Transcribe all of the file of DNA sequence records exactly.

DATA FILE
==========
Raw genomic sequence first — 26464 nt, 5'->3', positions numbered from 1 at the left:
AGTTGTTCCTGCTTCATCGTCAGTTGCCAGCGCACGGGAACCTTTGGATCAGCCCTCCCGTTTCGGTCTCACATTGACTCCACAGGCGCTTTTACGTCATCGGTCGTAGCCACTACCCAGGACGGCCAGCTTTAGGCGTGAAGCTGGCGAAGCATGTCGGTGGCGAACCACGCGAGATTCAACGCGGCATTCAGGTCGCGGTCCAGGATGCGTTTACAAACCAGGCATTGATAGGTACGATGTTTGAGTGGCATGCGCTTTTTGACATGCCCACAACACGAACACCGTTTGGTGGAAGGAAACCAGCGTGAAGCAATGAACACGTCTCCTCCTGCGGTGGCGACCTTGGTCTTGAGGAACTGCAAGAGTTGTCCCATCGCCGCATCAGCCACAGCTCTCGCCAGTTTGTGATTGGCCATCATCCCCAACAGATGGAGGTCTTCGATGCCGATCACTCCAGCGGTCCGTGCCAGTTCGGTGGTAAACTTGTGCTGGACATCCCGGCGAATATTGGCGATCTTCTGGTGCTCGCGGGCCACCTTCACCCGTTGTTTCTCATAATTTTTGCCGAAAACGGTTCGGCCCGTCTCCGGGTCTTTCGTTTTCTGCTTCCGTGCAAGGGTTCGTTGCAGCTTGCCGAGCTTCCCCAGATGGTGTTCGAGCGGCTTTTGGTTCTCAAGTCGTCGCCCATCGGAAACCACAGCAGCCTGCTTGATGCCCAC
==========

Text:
Raw genomic sequence first — 26464 nt, 5'->3', positions numbered from 1 at the left:
AGTTGTTCCTGCTTCATCGTCAGTTGCCAGCGCACGGGAACCTTTGGATCAGCCCTCCCGTTTCGGTCTCACATTGACTCCACAGGCGCTTTTACGTCATCGGTCGTAGCCACTACCCAGGACGGCCAGCTTTAGGCGTGAAGCTGGCGAAGCATGTCGGTGGCGAACCACGCGAGATTCAACGCGGCATTCAGGTCGCGGTCCAGGATGCGTTTACAAACCAGGCATTGATAGGTACGATGTTTGAGTGGCATGCGCTTTTTGACATGCCCACAACACGAACACCGTTTGGTGGAAGGAAACCAGCGTGAAGCAATGAACACGTCTCCTCCTGCGGTGGCGACCTTGGTCTTGAGGAACTGCAAGAGTTGTCCCATCGCCGCATCAGCCACAGCTCTCGCCAGTTTGTGATTGGCCATCATCCCCAACAGATGGAGGTCTTCGATGCCGATCACTCCAGCGGTCCGTGCCAGTTCGGTGGTAAACTTGTGCTGGACATCCCGGCGAATATTGGCGATCTTCTGGTGCTCGCGGGCCACCTTCACCCGTTGTTTCTCATAATTTTTGCCGAAAACGGTTCGGCCCGTCTCCGGGTCTTTCGTTTTCTGCTTCCGTGCAAGGGTTCGTTGCAGCTTGCCGAGCTTCCCCAGATGGTGTTCGAGCGGCTTTTGGTTCTCAAGTCGTCGCCCATCGGAAACCACAGCAGCCTGCTTGATGCCCAC